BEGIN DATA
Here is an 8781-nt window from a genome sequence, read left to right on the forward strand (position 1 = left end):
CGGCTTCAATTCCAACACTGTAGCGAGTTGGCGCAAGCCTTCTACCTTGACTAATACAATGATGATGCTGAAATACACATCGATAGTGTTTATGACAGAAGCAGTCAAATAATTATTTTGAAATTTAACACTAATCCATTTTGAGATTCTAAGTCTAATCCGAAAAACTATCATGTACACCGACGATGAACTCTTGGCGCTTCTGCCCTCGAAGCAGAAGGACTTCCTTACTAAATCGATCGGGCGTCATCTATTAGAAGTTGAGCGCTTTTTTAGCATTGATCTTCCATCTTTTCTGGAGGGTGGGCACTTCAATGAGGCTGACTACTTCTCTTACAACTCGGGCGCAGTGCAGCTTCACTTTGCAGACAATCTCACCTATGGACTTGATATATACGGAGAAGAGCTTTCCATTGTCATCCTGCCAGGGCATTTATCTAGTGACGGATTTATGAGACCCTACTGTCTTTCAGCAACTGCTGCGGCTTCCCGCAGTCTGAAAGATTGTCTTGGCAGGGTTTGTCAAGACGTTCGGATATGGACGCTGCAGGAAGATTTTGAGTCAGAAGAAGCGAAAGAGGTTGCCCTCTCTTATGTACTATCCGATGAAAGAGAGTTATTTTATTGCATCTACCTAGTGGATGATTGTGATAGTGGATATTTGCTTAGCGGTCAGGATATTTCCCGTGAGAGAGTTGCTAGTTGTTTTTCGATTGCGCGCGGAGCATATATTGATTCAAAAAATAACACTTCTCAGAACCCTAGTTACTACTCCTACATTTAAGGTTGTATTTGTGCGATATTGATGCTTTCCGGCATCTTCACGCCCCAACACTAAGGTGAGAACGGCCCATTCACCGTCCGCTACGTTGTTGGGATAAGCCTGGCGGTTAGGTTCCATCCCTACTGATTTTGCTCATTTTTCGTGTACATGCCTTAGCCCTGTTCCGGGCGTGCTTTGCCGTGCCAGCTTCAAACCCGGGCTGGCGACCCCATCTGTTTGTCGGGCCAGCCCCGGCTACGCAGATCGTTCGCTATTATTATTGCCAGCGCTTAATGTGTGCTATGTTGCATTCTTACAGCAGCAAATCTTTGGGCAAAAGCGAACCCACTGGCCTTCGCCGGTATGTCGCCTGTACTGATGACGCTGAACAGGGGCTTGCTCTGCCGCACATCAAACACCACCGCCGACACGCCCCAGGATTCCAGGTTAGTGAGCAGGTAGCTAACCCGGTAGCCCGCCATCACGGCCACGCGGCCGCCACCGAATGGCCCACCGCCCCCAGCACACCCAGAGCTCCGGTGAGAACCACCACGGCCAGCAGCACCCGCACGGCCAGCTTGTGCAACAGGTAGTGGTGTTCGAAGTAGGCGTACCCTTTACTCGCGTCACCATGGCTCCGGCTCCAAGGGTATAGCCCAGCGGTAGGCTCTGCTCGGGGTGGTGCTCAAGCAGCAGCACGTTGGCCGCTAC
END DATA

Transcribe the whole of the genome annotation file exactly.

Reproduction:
Here is an 8781-nt window from a genome sequence, read left to right on the forward strand (position 1 = left end):
CGGCTTCAATTCCAACACTGTAGCGAGTTGGCGCAAGCCTTCTACCTTGACTAATACAATGATGATGCTGAAATACACATCGATAGTGTTTATGACAGAAGCAGTCAAATAATTATTTTGAAATTTAACACTAATCCATTTTGAGATTCTAAGTCTAATCCGAAAAACTATCATGTACACCGACGATGAACTCTTGGCGCTTCTGCCCTCGAAGCAGAAGGACTTCCTTACTAAATCGATCGGGCGTCATCTATTAGAAGTTGAGCGCTTTTTTAGCATTGATCTTCCATCTTTTCTGGAGGGTGGGCACTTCAATGAGGCTGACTACTTCTCTTACAACTCGGGCGCAGTGCAGCTTCACTTTGCAGACAATCTCACCTATGGACTTGATATATACGGAGAAGAGCTTTCCATTGTCATCCTGCCAGGGCATTTATCTAGTGACGGATTTATGAGACCCTACTGTCTTTCAGCAACTGCTGCGGCTTCCCGCAGTCTGAAAGATTGTCTTGGCAGGGTTTGTCAAGACGTTCGGATATGGACGCTGCAGGAAGATTTTGAGTCAGAAGAAGCGAAAGAGGTTGCCCTCTCTTATGTACTATCCGATGAAAGAGAGTTATTTTATTGCATCTACCTAGTGGATGATTGTGATAGTGGATATTTGCTTAGCGGTCAGGATATTTCCCGTGAGAGAGTTGCTAGTTGTTTTTCGATTGCGCGCGGAGCATATATTGATTCAAAAAATAACACTTCTCAGAACCCTAGTTACTACTCCTACATTTAAGGTTGTATTTGTGCGATATTGATGCTTTCCGGCATCTTCACGCCCCAACACTAAGGTGAGAACGGCCCATTCACCGTCCGCTACGTTGTTGGGATAAGCCTGGCGGTTAGGTTCCATCCCTACTGATTTTGCTCATTTTTCGTGTACATGCCTTAGCCCTGTTCCGGGCGTGCTTTGCCGTGCCAGCTTCAAACCCGGGCTGGCGACCCCATCTGTTTGTCGGGCCAGCCCCGGCTACGCAGATCGTTCGCTATTATTATTGCCAGCGCTTAATGTGTGCTATGTTGCATTCTTACAGCAGCAAATCTTTGGGCAAAAGCGAACCCACTGGCCTTCGCCGGTATGTCGCCTGTACTGATGACGCTGAACAGGGGCTTGCTCTGCCGCACATCAAACACCACCGCCGACACGCCCCAGGATTCCAGGTTAGTGAGCAGGTAGCTAACCCGGTAGCCCGCCATCACGGCCACGCGGCCGCCACCGAATGGCCCACCGCCCCCAGCACACCCAGAGCTCCGGTGAGAACCACCACGGCCAGCAGCACCCGCACGGCCAGCTTGTGCAACAGGTAGTGGTGTTCGAAGTAGGCGTACCCTTTACTCGCGTCACCATGGCTCCGGCTCCAAGGGTATAGCCCAGCGGTAGGCTCTGCTCGGGGTGGTGCTCAAGCAGCAGCACGTTGGCCGCTAC